Oakland Park (AP) – A South Florida sheriff’s deputy was charged Friday with manslaughter in the 2013 shooting death of a man who was carrying only an air rifle and might have been unable to hear police commands to drop it because he was listening to music through earbuds.

A grand jury indictment released Friday charges Broward sheriff’s deputy Peter Peraza with manslaughter with a firearm in the shooting of 33-year-old Jermaine McBean, who was black. If convicted, Peraza faces up to 30 years in state prison.

Peraza turned himself in to the county jail Friday morning, according to Broward State Attorney’s Office. It wasn’t immediately clear whether he had a lawyer to speak for him. The Broward Sheriff’s Office didn’t immediately respond to a request for comment.

It’s rare for a law enforcement officer to be charged with a crime for shooting a suspect. The last such conviction in Florida was in 1989 in Miami in a case that touched off fierce rioting just after the shooting. That officer, William Lozano, was later acquitted of manslaughter after a second trial.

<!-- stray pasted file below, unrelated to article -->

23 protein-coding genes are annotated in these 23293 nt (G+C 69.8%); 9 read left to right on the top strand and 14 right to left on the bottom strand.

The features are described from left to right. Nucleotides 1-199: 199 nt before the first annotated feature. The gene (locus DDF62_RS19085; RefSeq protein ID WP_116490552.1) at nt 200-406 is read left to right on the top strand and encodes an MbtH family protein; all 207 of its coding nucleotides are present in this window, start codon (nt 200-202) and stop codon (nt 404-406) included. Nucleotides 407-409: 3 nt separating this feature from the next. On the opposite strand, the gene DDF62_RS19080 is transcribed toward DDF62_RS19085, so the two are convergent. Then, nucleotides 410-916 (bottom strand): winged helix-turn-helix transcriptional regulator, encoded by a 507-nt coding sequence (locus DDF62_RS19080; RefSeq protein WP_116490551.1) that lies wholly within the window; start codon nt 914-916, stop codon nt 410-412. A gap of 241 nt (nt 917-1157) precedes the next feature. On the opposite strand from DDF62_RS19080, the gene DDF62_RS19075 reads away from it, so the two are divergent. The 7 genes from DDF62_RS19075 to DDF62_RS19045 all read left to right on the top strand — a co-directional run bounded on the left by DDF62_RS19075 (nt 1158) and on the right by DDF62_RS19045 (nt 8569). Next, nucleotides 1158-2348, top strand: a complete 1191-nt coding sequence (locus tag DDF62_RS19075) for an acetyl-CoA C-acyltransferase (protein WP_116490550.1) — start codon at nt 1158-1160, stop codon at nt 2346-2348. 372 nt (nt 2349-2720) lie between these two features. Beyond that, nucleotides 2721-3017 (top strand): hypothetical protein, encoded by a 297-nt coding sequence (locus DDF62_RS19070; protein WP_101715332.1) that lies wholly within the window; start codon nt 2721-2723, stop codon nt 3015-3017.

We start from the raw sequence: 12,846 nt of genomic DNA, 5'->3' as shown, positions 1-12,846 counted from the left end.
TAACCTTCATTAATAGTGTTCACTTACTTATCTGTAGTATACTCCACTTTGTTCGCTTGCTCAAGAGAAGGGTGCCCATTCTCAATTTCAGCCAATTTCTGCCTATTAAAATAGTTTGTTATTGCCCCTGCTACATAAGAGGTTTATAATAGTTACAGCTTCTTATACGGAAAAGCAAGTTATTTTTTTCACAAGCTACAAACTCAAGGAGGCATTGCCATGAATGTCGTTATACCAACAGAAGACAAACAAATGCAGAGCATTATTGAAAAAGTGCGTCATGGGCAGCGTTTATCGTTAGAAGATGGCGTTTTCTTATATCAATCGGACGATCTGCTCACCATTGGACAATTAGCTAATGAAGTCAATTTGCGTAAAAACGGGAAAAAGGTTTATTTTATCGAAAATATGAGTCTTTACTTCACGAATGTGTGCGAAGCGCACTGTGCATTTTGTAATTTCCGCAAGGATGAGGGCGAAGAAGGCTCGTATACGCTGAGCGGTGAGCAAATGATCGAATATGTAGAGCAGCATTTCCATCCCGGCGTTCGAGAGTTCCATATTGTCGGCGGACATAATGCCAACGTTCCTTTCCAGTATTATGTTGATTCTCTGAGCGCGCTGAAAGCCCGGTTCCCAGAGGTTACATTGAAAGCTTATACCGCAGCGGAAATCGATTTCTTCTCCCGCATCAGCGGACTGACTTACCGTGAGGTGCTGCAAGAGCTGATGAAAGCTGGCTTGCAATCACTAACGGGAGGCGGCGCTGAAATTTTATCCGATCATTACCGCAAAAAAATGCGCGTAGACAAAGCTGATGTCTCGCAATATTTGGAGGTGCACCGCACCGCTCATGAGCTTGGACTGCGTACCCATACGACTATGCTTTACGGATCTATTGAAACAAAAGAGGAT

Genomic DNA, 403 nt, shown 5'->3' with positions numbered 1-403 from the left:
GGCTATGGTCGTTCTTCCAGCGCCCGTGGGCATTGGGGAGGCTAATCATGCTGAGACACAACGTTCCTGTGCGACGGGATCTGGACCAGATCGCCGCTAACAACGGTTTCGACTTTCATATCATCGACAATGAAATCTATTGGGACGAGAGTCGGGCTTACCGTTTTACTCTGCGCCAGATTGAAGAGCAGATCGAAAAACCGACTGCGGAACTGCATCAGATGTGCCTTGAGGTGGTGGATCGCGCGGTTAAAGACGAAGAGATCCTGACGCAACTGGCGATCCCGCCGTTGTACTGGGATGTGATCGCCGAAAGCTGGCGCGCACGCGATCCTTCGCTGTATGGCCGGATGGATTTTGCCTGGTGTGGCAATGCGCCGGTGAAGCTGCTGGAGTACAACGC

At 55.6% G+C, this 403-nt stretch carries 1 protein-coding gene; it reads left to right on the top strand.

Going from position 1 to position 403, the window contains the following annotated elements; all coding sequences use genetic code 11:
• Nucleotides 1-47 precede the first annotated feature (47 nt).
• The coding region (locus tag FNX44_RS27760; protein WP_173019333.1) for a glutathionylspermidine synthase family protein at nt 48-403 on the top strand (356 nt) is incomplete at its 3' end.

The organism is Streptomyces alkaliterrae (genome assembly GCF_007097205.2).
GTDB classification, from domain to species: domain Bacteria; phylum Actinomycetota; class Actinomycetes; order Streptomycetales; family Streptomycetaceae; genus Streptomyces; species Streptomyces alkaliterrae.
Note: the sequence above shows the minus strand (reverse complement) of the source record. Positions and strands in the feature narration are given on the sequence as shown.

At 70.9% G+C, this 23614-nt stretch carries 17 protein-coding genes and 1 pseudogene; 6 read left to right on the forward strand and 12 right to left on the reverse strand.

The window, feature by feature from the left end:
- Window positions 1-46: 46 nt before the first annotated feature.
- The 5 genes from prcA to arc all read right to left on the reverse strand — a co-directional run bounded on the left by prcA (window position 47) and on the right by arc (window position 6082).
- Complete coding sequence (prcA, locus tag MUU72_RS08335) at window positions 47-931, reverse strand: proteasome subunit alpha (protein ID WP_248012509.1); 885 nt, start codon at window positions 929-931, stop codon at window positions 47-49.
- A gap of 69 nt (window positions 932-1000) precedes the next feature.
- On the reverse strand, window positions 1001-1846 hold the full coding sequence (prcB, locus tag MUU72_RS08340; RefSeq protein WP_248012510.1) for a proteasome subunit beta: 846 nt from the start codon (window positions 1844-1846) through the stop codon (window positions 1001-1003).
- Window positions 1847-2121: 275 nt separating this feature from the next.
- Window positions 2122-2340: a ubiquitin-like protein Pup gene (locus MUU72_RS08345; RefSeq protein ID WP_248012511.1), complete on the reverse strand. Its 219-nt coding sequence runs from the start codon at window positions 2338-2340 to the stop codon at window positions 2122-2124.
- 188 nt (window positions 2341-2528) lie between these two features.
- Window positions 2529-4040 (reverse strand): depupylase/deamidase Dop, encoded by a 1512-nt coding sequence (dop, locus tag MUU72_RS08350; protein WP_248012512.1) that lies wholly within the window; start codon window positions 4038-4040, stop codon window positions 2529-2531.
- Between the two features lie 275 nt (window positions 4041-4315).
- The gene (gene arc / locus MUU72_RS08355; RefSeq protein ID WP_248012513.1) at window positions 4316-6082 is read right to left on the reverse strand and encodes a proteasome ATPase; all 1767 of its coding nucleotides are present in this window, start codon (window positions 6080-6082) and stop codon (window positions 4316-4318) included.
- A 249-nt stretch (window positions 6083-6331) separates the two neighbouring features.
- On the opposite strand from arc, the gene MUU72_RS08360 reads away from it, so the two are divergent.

Peraza shot McBean July 31, 2013, outside his apartment complex near Fort Lauderdale after 911 callers reported seeing him carrying what appeared to be a real rifle down a busy street. It turned out to be an authentic-looking air rifle. McBean was wearing earbuds that his family has said might have interfered with his hearing.

The FBI also is investigating whether McBean’s civil rights were violated,  which could result in federal charges against Peraza, and McBean’s family has filed a federal wrongful death lawsuit against the deputy and Sheriff Scott Israel over the killing. The family’s attorney did not immediately respond Friday to an email seeking comment on the grand jury indictment.

The lawsuit contends among other things that law enforcement officials covered up evidence about the earbuds, which were found later in McBean’s pocket. A photo taken by a resident of the apartment complex moments after the shooting shows an earbud in one of McBean’s ears.

Israel previously denied any improprieties in the deputies’ actions, and Peraza received an agency award for his actions that day.